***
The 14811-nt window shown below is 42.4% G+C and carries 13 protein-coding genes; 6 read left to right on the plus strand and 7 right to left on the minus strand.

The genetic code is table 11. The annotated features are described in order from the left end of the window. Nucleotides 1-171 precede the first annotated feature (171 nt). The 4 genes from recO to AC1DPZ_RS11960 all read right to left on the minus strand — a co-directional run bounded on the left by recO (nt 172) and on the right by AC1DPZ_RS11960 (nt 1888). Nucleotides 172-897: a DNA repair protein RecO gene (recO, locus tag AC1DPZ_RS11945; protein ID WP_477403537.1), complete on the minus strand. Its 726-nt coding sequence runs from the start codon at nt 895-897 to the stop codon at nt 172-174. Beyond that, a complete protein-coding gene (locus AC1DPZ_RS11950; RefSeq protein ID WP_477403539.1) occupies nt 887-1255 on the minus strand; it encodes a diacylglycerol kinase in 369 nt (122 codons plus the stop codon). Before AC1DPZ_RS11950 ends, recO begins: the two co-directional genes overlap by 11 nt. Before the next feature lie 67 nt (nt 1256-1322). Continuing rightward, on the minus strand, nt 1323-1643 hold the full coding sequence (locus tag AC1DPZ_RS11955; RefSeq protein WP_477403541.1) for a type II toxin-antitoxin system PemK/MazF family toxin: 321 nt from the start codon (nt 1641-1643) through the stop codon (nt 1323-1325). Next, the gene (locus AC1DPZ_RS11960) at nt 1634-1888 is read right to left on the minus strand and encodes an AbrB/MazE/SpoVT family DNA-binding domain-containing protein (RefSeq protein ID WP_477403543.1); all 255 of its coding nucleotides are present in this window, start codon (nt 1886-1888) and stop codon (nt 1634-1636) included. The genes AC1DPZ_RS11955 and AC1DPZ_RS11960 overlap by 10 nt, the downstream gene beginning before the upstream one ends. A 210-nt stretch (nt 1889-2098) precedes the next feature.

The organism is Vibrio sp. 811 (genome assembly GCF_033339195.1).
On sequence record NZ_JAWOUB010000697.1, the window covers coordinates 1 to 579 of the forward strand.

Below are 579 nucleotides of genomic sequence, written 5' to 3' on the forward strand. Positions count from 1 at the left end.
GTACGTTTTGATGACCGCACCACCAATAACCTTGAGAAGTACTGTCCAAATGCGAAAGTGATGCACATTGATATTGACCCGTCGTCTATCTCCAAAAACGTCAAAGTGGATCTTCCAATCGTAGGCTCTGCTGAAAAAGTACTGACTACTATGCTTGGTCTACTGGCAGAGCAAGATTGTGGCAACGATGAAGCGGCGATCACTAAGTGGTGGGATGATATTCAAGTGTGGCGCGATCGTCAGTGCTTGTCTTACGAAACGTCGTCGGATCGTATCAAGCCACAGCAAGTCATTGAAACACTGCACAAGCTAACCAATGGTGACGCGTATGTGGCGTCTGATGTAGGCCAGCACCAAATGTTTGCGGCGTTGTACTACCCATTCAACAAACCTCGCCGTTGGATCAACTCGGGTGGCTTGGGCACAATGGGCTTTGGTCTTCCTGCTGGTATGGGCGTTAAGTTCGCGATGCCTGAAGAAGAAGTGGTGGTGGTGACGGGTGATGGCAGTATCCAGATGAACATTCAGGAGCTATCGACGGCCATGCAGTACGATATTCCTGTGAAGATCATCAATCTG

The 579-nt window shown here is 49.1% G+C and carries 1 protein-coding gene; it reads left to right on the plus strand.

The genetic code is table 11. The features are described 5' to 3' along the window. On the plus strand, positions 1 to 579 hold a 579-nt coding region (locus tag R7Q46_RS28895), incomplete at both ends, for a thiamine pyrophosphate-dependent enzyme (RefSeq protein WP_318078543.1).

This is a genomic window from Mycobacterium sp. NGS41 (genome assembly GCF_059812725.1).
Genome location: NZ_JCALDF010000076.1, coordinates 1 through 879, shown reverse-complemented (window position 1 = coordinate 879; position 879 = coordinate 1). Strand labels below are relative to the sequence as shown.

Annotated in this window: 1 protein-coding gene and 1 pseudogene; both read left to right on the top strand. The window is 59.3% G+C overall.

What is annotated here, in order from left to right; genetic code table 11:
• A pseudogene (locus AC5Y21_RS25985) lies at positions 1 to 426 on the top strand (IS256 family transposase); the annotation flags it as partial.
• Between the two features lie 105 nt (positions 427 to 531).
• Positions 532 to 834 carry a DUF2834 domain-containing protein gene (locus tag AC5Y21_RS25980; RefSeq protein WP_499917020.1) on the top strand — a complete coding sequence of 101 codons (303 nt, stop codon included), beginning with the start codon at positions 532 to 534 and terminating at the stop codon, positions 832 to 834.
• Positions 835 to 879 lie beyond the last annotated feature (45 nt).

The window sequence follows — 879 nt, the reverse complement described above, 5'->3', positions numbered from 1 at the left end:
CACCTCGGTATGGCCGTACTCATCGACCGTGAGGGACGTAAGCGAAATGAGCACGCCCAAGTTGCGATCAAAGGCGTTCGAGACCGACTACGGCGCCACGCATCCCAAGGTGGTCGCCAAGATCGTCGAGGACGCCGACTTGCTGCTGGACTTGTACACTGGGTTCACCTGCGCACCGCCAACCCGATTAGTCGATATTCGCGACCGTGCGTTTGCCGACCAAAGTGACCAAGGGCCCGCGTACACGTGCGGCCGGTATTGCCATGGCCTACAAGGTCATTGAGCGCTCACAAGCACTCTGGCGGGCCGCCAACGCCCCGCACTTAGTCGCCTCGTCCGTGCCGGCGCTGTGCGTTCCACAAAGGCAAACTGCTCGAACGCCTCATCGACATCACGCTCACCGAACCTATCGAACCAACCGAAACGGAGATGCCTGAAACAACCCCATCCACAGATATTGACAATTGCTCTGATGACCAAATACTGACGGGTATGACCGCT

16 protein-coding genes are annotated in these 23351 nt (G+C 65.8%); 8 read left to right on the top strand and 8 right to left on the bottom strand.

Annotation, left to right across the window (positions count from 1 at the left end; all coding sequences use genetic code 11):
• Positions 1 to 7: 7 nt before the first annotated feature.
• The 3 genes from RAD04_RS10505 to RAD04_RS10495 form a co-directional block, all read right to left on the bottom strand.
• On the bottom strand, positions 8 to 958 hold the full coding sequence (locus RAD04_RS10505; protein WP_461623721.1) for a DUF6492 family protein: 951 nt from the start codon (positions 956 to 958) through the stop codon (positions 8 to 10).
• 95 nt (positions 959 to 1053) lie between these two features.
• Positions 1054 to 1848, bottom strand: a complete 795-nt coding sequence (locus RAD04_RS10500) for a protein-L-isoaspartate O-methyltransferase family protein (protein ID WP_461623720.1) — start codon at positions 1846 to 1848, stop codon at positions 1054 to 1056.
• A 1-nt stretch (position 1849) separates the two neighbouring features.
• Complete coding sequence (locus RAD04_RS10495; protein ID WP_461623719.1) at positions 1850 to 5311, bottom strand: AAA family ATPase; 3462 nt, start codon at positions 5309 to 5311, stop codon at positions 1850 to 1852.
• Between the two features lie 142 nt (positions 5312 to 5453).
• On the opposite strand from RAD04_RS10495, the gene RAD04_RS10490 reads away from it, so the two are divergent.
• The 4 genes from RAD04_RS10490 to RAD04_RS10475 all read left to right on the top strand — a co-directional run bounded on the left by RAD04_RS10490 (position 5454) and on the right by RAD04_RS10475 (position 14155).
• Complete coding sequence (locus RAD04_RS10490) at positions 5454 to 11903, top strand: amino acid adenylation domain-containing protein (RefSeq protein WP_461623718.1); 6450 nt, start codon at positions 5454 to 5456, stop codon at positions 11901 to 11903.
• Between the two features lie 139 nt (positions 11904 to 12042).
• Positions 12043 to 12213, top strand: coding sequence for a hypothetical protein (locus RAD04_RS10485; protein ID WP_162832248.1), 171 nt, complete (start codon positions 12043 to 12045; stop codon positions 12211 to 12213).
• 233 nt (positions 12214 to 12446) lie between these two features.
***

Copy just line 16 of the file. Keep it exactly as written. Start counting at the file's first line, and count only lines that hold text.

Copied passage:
• Positions 835 to 879 lie beyond the last annotated feature (45 nt).